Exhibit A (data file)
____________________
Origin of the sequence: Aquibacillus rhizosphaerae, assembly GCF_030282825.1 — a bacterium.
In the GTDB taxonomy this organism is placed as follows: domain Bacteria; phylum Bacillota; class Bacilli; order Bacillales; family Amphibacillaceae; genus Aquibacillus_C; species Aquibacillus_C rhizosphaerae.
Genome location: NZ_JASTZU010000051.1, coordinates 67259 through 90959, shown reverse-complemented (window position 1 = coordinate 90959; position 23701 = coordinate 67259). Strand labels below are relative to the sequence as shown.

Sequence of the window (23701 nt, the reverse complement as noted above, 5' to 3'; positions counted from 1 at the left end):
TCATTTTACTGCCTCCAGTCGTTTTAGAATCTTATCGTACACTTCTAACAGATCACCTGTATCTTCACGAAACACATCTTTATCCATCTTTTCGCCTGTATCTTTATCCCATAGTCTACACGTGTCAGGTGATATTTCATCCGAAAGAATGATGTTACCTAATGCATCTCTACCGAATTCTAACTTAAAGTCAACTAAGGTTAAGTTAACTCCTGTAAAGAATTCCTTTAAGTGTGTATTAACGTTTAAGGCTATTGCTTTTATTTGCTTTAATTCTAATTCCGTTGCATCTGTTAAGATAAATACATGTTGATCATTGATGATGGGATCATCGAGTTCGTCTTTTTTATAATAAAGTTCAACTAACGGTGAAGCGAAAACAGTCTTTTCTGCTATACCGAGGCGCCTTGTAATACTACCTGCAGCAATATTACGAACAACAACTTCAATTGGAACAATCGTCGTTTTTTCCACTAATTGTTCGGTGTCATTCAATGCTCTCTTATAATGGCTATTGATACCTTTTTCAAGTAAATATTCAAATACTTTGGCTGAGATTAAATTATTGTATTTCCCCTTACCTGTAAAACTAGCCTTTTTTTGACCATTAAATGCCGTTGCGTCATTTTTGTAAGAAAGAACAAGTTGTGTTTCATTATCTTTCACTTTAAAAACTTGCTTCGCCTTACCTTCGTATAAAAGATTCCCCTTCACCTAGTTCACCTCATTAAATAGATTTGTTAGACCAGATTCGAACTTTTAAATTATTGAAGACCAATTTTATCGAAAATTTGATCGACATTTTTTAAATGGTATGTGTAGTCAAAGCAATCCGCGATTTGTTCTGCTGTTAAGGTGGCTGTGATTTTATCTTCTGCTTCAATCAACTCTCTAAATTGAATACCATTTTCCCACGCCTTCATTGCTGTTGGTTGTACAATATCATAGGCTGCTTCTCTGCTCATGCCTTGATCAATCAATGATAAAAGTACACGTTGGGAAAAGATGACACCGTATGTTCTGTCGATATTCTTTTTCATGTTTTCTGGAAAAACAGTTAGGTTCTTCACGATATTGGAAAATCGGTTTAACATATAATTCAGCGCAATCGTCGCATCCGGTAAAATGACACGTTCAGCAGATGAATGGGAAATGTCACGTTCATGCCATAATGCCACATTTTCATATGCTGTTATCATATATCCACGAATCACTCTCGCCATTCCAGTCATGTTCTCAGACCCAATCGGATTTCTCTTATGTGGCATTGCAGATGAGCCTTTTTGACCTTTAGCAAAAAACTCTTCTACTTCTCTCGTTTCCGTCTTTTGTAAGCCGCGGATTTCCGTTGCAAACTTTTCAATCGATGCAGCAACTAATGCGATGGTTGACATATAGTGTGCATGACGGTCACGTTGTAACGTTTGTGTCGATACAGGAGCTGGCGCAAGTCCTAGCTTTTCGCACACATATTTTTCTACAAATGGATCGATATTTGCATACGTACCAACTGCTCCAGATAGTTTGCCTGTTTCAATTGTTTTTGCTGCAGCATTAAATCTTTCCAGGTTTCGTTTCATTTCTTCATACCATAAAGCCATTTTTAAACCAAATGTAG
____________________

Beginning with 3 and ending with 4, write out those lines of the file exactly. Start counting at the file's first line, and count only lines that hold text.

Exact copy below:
Genome location: NZ_JASTZU010000051.1, coordinates 67259 through 90959, shown reverse-complemented (window position 1 = coordinate 90959; position 23701 = coordinate 67259). Strand labels below are relative to the sequence as shown.

Sequence of the window (23701 nt, the reverse complement as noted above, 5' to 3'; positions counted from 1 at the left end):